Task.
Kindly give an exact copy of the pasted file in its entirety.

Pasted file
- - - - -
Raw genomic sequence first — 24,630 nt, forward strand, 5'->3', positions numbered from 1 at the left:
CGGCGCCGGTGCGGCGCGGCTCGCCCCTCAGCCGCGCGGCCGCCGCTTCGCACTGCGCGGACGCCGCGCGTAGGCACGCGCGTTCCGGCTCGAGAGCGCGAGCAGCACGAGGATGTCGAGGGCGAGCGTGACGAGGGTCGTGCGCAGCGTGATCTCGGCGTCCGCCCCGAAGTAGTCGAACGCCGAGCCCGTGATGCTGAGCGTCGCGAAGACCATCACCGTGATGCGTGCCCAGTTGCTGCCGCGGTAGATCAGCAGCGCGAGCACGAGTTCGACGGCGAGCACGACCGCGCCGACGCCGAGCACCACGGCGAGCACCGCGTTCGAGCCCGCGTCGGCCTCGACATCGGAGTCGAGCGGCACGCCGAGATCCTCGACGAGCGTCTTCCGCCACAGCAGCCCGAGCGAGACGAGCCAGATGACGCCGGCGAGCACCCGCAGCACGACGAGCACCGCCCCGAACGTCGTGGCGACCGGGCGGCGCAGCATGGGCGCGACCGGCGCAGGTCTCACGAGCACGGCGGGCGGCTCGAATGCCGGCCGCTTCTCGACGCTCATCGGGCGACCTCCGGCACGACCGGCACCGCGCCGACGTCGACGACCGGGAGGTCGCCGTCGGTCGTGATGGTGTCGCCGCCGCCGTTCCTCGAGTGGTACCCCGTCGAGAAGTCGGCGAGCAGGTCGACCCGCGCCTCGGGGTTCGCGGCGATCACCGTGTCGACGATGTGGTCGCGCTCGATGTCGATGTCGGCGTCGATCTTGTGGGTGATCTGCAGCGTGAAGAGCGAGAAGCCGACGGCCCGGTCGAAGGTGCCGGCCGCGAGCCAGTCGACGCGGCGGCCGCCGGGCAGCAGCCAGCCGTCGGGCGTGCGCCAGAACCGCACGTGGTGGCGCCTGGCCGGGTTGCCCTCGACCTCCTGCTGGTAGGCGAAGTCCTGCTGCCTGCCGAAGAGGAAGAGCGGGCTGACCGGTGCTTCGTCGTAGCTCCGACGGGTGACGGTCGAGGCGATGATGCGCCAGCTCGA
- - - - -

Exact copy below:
Raw genomic sequence first — 24,630 nt, forward strand, 5'->3', positions numbered from 1 at the left:
CGGCGCCGGTGCGGCGCGGCTCGCCCCTCAGCCGCGCGGCCGCCGCTTCGCACTGCGCGGACGCCGCGCGTAGGCACGCGCGTTCCGGCTCGAGAGCGCGAGCAGCACGAGGATGTCGAGGGCGAGCGTGACGAGGGTCGTGCGCAGCGTGATCTCGGCGTCCGCCCCGAAGTAGTCGAACGCCGAGCCCGTGATGCTGAGCGTCGCGAAGACCATCACCGTGATGCGTGCCCAGTTGCTGCCGCGGTAGATCAGCAGCGCGAGCACGAGTTCGACGGCGAGCACGACCGCGCCGACGCCGAGCACCACGGCGAGCACCGCGTTCGAGCCCGCGTCGGCCTCGACATCGGAGTCGAGCGGCACGCCGAGATCCTCGACGAGCGTCTTCCGCCACAGCAGCCCGAGCGAGACGAGCCAGATGACGCCGGCGAGCACCCGCAGCACGACGAGCACCGCCCCGAACGTCGTGGCGACCGGGCGGCGCAGCATGGGCGCGACCGGCGCAGGTCTCACGAGCACGGCGGGCGGCTCGAATGCCGGCCGCTTCTCGACGCTCATCGGGCGACCTCCGGCACGACCGGCACCGCGCCGACGTCGACGACCGGGAGGTCGCCGTCGGTCGTGATGGTGTCGCCGCCGCCGTTCCTCGAGTGGTACCCCGTCGAGAAGTCGGCGAGCAGGTCGACCCGCGCCTCGGGGTTCGCGGCGATCACCGTGTCGACGATGTGGTCGCGCTCGATGTCGATGTCGGCGTCGATCTTGTGGGTGATCTGCAGCGTGAAGAGCGAGAAGCCGACGGCCCGGTCGAAGGTGCCGGCCGCGAGCCAGTCGACGCGGCGGCCGCCGGGCAGCAGCCAGCCGTCGGGCGTGCGCCAGAACCGCACGTGGTGGCGCCTGGCCGGGTTGCCCTCGACCTCCTGCTGGTAGGCGAAGTCCTGCTGCCTGCCGAAGAGGAAGAGCGGGCTGACCGGTGCTTCGTCGTAGCTCCGACGGGTGACGGTCGAGGCGATGATGCGCCAGCTCGA